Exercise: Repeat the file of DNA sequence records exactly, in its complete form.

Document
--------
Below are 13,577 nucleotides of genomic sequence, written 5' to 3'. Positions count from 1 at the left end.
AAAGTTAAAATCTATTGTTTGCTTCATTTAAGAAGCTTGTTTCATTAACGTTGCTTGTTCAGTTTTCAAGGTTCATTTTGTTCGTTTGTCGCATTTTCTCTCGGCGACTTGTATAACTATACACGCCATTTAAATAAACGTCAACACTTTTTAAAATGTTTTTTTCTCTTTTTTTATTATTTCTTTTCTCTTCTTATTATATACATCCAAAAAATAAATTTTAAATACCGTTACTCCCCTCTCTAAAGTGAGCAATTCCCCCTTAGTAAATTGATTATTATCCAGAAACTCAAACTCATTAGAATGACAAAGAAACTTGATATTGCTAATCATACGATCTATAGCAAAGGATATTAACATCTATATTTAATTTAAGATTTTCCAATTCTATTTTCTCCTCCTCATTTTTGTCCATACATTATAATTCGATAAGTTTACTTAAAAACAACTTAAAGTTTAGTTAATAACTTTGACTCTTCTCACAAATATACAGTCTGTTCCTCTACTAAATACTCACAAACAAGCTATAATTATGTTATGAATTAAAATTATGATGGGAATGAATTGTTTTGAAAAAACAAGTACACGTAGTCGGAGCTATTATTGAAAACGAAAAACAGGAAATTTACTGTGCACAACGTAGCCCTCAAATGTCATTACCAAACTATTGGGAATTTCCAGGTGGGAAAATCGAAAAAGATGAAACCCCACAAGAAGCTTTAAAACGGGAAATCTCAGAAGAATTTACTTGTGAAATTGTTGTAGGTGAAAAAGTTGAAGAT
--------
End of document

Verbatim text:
Below are 13,577 nucleotides of genomic sequence, written 5' to 3'. Positions count from 1 at the left end.
AAAGTTAAAATCTATTGTTTGCTTCATTTAAGAAGCTTGTTTCATTAACGTTGCTTGTTCAGTTTTCAAGGTTCATTTTGTTCGTTTGTCGCATTTTCTCTCGGCGACTTGTATAACTATACACGCCATTTAAATAAACGTCAACACTTTTTAAAATGTTTTTTTCTCTTTTTTTATTATTTCTTTTCTCTTCTTATTATATACATCCAAAAAATAAATTTTAAATACCGTTACTCCCCTCTCTAAAGTGAGCAATTCCCCCTTAGTAAATTGATTATTATCCAGAAACTCAAACTCATTAGAATGACAAAGAAACTTGATATTGCTAATCATACGATCTATAGCAAAGGATATTAACATCTATATTTAATTTAAGATTTTCCAATTCTATTTTCTCCTCCTCATTTTTGTCCATACATTATAATTCGATAAGTTTACTTAAAAACAACTTAAAGTTTAGTTAATAACTTTGACTCTTCTCACAAATATACAGTCTGTTCCTCTACTAAATACTCACAAACAAGCTATAATTATGTTATGAATTAAAATTATGATGGGAATGAATTGTTTTGAAAAAACAAGTACACGTAGTCGGAGCTATTATTGAAAACGAAAAACAGGAAATTTACTGTGCACAACGTAGCCCTCAAATGTCATTACCAAACTATTGGGAATTTCCAGGTGGGAAAATCGAAAAAGATGAAACCCCACAAGAAGCTTTAAAACGGGAAATCTCAGAAGAATTTACTTGTGAAATTGTTGTAGGTGAAAAAGTTGAAGAT